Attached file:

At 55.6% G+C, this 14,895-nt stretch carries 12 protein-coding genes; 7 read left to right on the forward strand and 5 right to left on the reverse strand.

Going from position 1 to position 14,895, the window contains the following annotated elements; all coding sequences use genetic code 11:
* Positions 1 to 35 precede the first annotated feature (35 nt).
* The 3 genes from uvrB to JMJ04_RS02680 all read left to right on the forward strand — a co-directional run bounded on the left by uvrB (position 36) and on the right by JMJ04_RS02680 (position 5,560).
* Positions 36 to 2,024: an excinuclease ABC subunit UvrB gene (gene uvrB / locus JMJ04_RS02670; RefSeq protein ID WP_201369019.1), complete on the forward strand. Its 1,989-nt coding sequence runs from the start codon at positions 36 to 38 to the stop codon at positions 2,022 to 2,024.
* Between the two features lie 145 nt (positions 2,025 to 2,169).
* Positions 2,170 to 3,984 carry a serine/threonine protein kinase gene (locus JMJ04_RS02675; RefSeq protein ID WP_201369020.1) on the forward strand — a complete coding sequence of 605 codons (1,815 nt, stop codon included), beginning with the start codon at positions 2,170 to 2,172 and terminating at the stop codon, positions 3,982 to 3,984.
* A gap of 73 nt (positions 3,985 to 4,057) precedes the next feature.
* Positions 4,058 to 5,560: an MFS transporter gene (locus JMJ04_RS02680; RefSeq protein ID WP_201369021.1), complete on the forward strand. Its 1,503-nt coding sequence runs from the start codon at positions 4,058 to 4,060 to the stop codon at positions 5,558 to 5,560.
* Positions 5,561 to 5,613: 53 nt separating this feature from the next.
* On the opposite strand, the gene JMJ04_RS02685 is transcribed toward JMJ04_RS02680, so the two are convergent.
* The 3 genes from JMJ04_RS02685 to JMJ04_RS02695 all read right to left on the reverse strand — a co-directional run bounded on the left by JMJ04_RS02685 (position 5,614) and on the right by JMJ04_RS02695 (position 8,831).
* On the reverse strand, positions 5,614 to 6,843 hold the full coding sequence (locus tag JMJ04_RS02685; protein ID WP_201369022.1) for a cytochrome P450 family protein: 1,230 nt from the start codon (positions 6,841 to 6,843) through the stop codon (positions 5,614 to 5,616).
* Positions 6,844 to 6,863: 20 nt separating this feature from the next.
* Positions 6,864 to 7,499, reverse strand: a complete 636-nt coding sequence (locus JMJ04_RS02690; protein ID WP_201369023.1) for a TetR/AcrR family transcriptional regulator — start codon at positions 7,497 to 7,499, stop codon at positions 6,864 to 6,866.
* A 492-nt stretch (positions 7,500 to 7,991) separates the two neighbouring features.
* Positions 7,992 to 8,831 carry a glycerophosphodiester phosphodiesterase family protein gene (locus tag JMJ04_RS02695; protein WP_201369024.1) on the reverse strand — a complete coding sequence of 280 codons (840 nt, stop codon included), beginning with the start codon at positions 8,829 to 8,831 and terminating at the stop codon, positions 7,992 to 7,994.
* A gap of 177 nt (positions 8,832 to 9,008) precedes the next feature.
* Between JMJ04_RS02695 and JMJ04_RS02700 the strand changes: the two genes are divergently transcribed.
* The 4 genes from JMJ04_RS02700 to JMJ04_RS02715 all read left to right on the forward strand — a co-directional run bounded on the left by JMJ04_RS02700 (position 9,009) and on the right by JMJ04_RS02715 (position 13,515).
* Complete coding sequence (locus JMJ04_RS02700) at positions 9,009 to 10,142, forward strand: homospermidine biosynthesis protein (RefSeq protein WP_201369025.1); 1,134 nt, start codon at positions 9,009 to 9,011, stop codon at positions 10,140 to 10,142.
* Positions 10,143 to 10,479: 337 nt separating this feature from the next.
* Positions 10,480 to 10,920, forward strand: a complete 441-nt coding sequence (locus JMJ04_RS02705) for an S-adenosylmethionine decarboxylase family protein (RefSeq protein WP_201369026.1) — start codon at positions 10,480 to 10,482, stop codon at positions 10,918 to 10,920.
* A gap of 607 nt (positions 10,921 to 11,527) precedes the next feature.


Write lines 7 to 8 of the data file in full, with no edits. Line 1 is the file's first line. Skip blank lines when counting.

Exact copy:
* Positions 2,170 to 3,984 carry a serine/threonine protein kinase gene (locus JMJ04_RS02675; RefSeq protein ID WP_201369020.1) on the forward strand — a complete coding sequence of 605 codons (1,815 nt, stop codon included), beginning with the start codon at positions 2,170 to 2,172 and terminating at the stop codon, positions 3,982 to 3,984.
* A gap of 73 nt (positions 3,985 to 4,057) precedes the next feature.